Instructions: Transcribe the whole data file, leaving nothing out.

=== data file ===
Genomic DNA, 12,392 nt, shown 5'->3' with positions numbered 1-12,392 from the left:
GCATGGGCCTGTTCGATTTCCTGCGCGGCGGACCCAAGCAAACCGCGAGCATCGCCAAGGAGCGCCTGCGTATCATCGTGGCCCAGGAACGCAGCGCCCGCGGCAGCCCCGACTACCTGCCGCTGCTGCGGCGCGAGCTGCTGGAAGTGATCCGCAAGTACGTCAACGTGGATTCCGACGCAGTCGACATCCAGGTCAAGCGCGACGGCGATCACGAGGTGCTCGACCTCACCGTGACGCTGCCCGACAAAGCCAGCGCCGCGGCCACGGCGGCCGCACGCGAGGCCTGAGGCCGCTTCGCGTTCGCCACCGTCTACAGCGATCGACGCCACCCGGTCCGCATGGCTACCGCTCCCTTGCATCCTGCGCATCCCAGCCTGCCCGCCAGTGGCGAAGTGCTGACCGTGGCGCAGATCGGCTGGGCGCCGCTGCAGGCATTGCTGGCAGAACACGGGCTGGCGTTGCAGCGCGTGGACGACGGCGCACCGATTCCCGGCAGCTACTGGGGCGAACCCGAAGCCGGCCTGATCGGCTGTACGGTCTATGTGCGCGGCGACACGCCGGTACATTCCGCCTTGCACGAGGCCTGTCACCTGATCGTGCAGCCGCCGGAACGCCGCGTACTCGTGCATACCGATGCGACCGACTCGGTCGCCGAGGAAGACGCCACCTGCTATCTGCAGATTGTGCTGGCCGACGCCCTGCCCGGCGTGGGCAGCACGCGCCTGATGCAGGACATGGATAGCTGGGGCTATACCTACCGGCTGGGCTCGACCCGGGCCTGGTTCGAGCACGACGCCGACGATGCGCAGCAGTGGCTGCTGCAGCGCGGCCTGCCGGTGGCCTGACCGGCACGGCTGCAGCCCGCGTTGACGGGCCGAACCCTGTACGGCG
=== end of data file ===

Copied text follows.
Genomic DNA, 12,392 nt, shown 5'->3' with positions numbered 1-12,392 from the left:
GCATGGGCCTGTTCGATTTCCTGCGCGGCGGACCCAAGCAAACCGCGAGCATCGCCAAGGAGCGCCTGCGTATCATCGTGGCCCAGGAACGCAGCGCCCGCGGCAGCCCCGACTACCTGCCGCTGCTGCGGCGCGAGCTGCTGGAAGTGATCCGCAAGTACGTCAACGTGGATTCCGACGCAGTCGACATCCAGGTCAAGCGCGACGGCGATCACGAGGTGCTCGACCTCACCGTGACGCTGCCCGACAAAGCCAGCGCCGCGGCCACGGCGGCCGCACGCGAGGCCTGAGGCCGCTTCGCGTTCGCCACCGTCTACAGCGATCGACGCCACCCGGTCCGCATGGCTACCGCTCCCTTGCATCCTGCGCATCCCAGCCTGCCCGCCAGTGGCGAAGTGCTGACCGTGGCGCAGATCGGCTGGGCGCCGCTGCAGGCATTGCTGGCAGAACACGGGCTGGCGTTGCAGCGCGTGGACGACGGCGCACCGATTCCCGGCAGCTACTGGGGCGAACCCGAAGCCGGCCTGATCGGCTGTACGGTCTATGTGCGCGGCGACACGCCGGTACATTCCGCCTTGCACGAGGCCTGTCACCTGATCGTGCAGCCGCCGGAACGCCGCGTACTCGTGCATACCGATGCGACCGACTCGGTCGCCGAGGAAGACGCCACCTGCTATCTGCAGATTGTGCTGGCCGACGCCCTGCCCGGCGTGGGCAGCACGCGCCTGATGCAGGACATGGATAGCTGGGGCTATACCTACCGGCTGGGCTCGACCCGGGCCTGGTTCGAGCACGACGCCGACGATGCGCAGCAGTGGCTGCTGCAGCGCGGCCTGCCGGTGGCCTGACCGGCACGGCTGCAGCCCGCGTTGACGGGCCGAACCCTGTACGGCG